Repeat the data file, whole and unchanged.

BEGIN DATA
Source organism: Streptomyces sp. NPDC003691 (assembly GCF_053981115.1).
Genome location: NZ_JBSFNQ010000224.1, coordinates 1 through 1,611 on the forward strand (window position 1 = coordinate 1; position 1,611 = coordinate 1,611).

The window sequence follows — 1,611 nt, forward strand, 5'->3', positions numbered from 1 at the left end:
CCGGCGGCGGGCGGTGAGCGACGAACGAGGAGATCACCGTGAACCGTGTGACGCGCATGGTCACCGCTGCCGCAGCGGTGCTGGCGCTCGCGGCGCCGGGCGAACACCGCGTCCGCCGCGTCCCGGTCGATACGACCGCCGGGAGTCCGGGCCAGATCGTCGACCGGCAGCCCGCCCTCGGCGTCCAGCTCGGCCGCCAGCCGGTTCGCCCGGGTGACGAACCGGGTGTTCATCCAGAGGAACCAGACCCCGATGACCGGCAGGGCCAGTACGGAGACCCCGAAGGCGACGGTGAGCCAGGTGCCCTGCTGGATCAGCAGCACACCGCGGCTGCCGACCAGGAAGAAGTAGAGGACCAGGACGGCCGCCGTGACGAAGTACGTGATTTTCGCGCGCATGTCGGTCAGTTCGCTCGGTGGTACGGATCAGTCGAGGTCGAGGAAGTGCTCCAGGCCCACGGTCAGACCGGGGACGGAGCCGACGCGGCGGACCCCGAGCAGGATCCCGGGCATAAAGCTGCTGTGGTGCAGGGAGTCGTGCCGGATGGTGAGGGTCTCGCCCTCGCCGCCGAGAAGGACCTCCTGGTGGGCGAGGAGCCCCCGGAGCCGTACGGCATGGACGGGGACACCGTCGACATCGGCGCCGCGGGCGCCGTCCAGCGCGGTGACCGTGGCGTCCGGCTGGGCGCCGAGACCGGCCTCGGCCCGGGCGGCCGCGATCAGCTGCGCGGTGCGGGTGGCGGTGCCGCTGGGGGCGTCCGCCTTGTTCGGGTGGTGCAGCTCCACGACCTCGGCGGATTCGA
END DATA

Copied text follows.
Source organism: Streptomyces sp. NPDC003691 (assembly GCF_053981115.1).
Genome location: NZ_JBSFNQ010000224.1, coordinates 1 through 1,611 on the forward strand (window position 1 = coordinate 1; position 1,611 = coordinate 1,611).

The window sequence follows — 1,611 nt, forward strand, 5'->3', positions numbered from 1 at the left end:
CCGGCGGCGGGCGGTGAGCGACGAACGAGGAGATCACCGTGAACCGTGTGACGCGCATGGTCACCGCTGCCGCAGCGGTGCTGGCGCTCGCGGCGCCGGGCGAACACCGCGTCCGCCGCGTCCCGGTCGATACGACCGCCGGGAGTCCGGGCCAGATCGTCGACCGGCAGCCCGCCCTCGGCGTCCAGCTCGGCCGCCAGCCGGTTCGCCCGGGTGACGAACCGGGTGTTCATCCAGAGGAACCAGACCCCGATGACCGGCAGGGCCAGTACGGAGACCCCGAAGGCGACGGTGAGCCAGGTGCCCTGCTGGATCAGCAGCACACCGCGGCTGCCGACCAGGAAGAAGTAGAGGACCAGGACGGCCGCCGTGACGAAGTACGTGATTTTCGCGCGCATGTCGGTCAGTTCGCTCGGTGGTACGGATCAGTCGAGGTCGAGGAAGTGCTCCAGGCCCACGGTCAGACCGGGGACGGAGCCGACGCGGCGGACCCCGAGCAGGATCCCGGGCATAAAGCTGCTGTGGTGCAGGGAGTCGTGCCGGATGGTGAGGGTCTCGCCCTCGCCGCCGAGAAGGACCTCCTGGTGGGCGAGGAGCCCCCGGAGCCGTACGGCATGGACGGGGACACCGTCGACATCGGCGCCGCGGGCGCCGTCCAGCGCGGTGACCGTGGCGTCCGGCTGGGCGCCGAGACCGGCCTCGGCCCGGGCGGCCGCGATCAGCTGCGCGGTGCGGGTGGCGGTGCCGCTGGGGGCGTCCGCCTTGTTCGGGTGGTGCAGCTCCACGACCTCGGCGGATTCGA